Print version ISSN 1519-6984
Braz. J. Biol. vol.65 no.1 São Carlos Feb. 2005
Biologia reprodutiva de Palythoa caribaeorum e Protopalythoa variabilis (Cnidaria: Anthozoa: Zoanthidea) da costa sudeste do Brasil
Boscolo, H. K.; Silveira, F. L.
Departamento de Zoologia, Instituto de Biociências, Universidade de São Paulo, Rua do Matão, travessa 14, n. 321, CEP 05508-900, Cidade Universitária, São Paulo, SP, Brazil
The reproductive biology of Palythoa caribaeorum (Duchassaing & Michelotti 1860) and Protopalythoa variabilis (Duerden 1898) was studied through monthly samples from tagged colonies from June 1996 to June 1997, in São Sebastião channel, São Paulo, Brazil (45º26'W, 23º50'S). The gametogenesis was similar to that of other zoanthids as shown by histological preparations. Oocyte diameters and maturation stages of testis vesicles were evaluated on squash preparations. Both species showed sequential protogynic hermaphroditism, with high frequency of fertile polyps (83% in P. variabilis and 72% in P. caribaeorum), high frequency of colonies in female sex condition (65.3% of P. variabilis and 41.7% of P. caribaeorum), and apparently continuous gametogenesis. In P. caribaeorum, egg release was continuous and sperm release took place during half of the analyzed period. In P. variabilis, egg and sperm release occurred in April-May and February-March 1997, respectively.
Key words: Anthozoa, Zoanthidea, Palythoa, Protopalythoa, sexual reproduction.
A biologia reprodutiva de Palythoa caribaeorum (Duchassaing & Michelotti 1860) e Protopalythoa variabilis (Duerden 1898) foi estudada por amostras mensais de colônias etiquetadas de junho de 1996 a junho de 1997, no canal de São Sebastião, São Paulo, Brasil (45º26'W, 23º50'S). A gametogênese apresentou-se semelhante à de outros zoantídeos, como evidenciado em preparações histológicas. O diâmetro dos oócitos e os estágios de maturação dos folículos testiculares foram avaliados por preparações do tipo "squash". Ambas as espécies mostraram hermafroditismo seqüencial protogínico, com alta freqüência de pólipos férteis (83% em P. variabilis e 72% em P. caribaeorum) e de colônias na condição sexual feminina (65,3% para P. variabilis e 41,7% para P. caribaeorum), e, aparentemente, gametogênese contínua. Em P. caribaeorum, a liberação de oócitos foi contínua e a liberação de espermatozóides ocorreu durante metade do período analisado. Para P. variabilis, a liberação de oócitos e de espermatozóides ocorreu em abril-maio e fevereiro-março de 1997, respectivamente.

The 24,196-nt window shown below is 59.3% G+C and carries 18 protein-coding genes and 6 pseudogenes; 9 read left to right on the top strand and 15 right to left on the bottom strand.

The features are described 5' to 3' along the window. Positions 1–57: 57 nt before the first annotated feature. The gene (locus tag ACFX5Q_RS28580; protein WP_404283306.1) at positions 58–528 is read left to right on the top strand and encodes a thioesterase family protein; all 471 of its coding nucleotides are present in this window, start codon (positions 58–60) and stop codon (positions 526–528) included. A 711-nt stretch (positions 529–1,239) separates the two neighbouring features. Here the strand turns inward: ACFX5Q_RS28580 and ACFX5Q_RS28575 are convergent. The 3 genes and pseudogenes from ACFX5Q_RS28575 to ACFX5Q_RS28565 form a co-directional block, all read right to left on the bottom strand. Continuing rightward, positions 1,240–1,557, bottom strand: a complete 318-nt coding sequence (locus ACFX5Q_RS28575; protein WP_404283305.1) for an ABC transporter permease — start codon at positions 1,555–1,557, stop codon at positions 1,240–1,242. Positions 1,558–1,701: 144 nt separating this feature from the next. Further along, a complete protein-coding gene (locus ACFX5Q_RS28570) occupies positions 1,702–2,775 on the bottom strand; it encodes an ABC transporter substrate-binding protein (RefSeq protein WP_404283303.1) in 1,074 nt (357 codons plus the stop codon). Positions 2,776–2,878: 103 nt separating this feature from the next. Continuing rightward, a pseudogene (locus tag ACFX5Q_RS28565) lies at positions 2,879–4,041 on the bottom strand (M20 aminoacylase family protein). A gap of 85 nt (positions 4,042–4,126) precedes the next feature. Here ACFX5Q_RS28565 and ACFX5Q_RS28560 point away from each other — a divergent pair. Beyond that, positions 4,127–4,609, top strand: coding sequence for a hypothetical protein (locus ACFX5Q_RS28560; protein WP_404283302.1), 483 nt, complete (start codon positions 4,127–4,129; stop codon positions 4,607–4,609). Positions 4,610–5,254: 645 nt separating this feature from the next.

Palavras-chave: Anthozoa, Zoanthidea, Palythoa, Protopalythoa, reprodução sexuada.
The zoanthids are frequent organisms within shallow water communities along the coast of Brazil, in which Zoanthus spp. and Palythoa spp. are as common (Rohlfs de Macedo & Belém, 1994) as they are in other tropical reefs of the world (Ryland & Babcock, 1991). At the southeastern coast of Brazil there are numerous colonies of Protopalythoa variabilis (Duerden 1898) (non Palythoa variabilis).
The systematics of zoanthids is even today considered confusing. Both colonies and polyps are highly variable within species. Many published descriptions lack essential diagnostic information, which makes comparisons difficult. Recent work using molecular genetics (Burnett et al., 1997) suggests that many nominate species really represent no more than synonyms.
Studies on reproductive biology are few (reviewed by Ryland, 1997) and mainly consider Brachycnemina (i.e., Palythoa, Protopalythoa, Zoanthus). Muirhead et al. (1986) studied two deep-sea species of Macrocnemina (Epizoanthus spp.), which might be expected to exhibit differences in comparison with the shallow water brachycnemic species.
The goal of this study is to clarify sexual reproduction of Palythoa caribaeorum (Duchassaing & Michelotti 1860) and Protopalythoa variabilis (Duerden 1898) by describing the gametogenesis and focusing on monthly variation of the gonad profile within colonies to determine the frequency of fertile polyps and the reproduction rate of polyps and colonies. This is the first study on sexual reproduction of Zoanthidea for the South Atlantic, in which the methods employed include quantitative evaluation of observed testis vesicles. In Brazil, other research on zoanthids species has centered on composition (Rohlfs de Macedo & Belém, 1994) and aspects of asexual reproduction of Palythoa caribaeorum (see Moreno, 1999).